For their collaboration with Huckberry, Spokane’s own White’s Boots has placed their Cykle engineer pattern on a Vibram Christy wedge sole, a style once popular with motorcycle riders but now quite uncommon compared to heeled engineer. Huckberry’s makeup brings a unique colorway: smooth dark brown distress with a rough-out counter. The upper is attached to the midsole with White’s double-row machine stitchdown construction on the low-arch, round toed Northwest last.
Nick’s is doing a limited run of orders in a new shade of their 1964 leather, developed for their workboots by Seidel. The deep cholocate-y brown “Mahagony” can be built out into pretty much any work boot you can imagine through their customization options, which include the new Munson-inspired Thurman last. Nicks is currently quoting a leadtime of 18-35 weeks.
Polemic inbound: Western bootmaking is its own niche with its own techniques and history, but the increasing influence of western style on welted footwear in the last few years—especially through Japanese brands—has produced some exciting developments in the space. This boot is one of them. Setting aside how crazy it is that you don’t need a permit to walk around with this much Shinki on your feet, the Duke takes Lofgren’s construction, with a steel shank, 270˚ storm welt, and lots of veg-tan, and places it on the western style it fits best: a serious but no-nonsense Roper with a Vibram western sole. On a good last (and the 170 is a good last) it just works.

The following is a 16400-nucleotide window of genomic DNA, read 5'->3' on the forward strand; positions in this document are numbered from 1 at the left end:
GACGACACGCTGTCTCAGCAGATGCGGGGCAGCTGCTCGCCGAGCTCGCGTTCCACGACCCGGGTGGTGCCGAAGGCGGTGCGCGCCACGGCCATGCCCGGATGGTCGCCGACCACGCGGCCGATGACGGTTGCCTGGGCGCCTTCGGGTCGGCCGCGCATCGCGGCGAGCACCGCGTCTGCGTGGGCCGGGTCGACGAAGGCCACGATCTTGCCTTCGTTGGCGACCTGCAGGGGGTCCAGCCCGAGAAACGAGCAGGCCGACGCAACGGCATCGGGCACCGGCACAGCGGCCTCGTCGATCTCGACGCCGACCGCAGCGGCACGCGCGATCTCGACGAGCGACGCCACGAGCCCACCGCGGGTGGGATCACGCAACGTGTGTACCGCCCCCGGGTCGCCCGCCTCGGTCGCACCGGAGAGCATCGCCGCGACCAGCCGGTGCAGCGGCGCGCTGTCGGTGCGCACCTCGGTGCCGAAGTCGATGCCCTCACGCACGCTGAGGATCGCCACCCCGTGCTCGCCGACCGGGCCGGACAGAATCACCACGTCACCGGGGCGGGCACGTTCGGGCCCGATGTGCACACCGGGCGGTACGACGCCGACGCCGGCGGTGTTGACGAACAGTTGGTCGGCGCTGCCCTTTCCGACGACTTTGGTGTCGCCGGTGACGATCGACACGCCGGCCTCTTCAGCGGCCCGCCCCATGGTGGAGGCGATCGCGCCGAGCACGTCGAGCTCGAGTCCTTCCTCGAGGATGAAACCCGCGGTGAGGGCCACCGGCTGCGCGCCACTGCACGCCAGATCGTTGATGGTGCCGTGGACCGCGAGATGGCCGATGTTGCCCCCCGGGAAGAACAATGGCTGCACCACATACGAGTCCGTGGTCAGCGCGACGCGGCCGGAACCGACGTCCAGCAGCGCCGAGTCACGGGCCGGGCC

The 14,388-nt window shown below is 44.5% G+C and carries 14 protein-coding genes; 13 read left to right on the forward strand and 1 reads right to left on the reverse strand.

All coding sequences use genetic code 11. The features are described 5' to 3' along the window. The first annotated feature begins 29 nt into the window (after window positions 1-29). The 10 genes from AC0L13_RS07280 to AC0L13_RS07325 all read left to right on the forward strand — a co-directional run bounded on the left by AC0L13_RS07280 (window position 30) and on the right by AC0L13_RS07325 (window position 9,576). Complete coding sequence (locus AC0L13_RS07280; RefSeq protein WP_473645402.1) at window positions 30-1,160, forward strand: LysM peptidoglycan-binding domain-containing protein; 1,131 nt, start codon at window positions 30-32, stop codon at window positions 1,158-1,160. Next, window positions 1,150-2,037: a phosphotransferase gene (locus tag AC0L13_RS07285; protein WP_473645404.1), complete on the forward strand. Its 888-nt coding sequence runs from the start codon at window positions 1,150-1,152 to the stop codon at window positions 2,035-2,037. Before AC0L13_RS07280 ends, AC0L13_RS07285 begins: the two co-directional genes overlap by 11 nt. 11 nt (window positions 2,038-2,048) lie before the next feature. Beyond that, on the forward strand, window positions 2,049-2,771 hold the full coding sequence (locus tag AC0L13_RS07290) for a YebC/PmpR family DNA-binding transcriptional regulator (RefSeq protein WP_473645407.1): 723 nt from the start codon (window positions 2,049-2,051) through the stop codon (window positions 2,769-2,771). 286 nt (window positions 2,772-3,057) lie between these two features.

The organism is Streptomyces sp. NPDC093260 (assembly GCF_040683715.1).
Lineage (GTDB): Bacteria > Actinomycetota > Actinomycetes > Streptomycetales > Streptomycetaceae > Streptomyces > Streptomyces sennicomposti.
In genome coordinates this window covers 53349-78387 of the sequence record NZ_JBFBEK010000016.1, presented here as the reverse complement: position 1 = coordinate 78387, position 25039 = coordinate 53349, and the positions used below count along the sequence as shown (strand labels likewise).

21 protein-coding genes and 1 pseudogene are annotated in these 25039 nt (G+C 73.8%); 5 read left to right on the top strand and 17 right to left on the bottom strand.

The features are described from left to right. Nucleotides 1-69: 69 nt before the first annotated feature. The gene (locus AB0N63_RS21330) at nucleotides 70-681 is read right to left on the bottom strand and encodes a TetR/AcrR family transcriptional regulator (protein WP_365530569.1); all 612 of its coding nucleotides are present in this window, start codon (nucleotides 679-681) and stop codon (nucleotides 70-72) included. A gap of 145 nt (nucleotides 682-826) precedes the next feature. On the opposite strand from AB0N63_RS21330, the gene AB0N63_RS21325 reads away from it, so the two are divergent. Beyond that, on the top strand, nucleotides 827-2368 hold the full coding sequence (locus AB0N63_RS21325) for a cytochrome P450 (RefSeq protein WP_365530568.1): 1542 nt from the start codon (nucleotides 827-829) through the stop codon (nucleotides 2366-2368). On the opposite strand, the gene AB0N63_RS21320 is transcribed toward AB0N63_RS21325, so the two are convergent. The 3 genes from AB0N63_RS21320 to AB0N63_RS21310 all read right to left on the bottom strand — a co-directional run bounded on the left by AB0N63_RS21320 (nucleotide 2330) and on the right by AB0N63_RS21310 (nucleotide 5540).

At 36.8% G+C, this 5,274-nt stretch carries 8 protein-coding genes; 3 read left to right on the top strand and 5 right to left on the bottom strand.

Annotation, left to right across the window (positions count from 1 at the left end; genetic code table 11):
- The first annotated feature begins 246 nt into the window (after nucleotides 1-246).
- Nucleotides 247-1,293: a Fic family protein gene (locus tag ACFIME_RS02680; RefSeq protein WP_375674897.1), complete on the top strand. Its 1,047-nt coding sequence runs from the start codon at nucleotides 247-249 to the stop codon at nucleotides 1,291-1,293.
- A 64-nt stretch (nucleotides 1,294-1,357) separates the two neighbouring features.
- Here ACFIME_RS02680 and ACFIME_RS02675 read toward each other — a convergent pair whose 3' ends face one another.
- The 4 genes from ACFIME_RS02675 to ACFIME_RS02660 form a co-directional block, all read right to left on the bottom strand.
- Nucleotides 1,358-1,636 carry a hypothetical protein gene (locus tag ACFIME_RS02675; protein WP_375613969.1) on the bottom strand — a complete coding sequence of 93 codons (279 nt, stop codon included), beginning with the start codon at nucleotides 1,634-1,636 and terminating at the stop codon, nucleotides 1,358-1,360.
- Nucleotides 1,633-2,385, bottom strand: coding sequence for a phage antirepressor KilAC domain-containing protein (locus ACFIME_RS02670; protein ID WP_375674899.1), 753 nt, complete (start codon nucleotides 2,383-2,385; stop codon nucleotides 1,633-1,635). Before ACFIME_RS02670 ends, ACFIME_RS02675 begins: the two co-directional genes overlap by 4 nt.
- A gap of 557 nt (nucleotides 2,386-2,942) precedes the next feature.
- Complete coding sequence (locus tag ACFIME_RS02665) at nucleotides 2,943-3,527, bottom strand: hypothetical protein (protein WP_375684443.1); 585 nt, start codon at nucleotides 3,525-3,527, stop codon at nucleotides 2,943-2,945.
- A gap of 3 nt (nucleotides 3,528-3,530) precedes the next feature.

If you’re looking at Indys now that the heat has dyed down, Lost & Found just rolled out a damned appealing-looking saddle tan calfskin model on the sleeked-up Barrie last with a handstitched moc toe. The upper and hardware configuration (four speed-hooks and five eyelets) are paired with a split reverse welt and commando half sole. Many sizes down to one pair!
Speaking of Alden, one could not exactly call a Color 8 Longwing new, but Alden Madison just restocked one of the great shoes of all time in an inordinate array of sizes (6 through 14 and B through EEE!). The details in Alden’s pattern are absolutely decadent, from brougeing to pinking to fudging to the medallion. This model is outfitted with a split reverse welt and a double oak leather sole.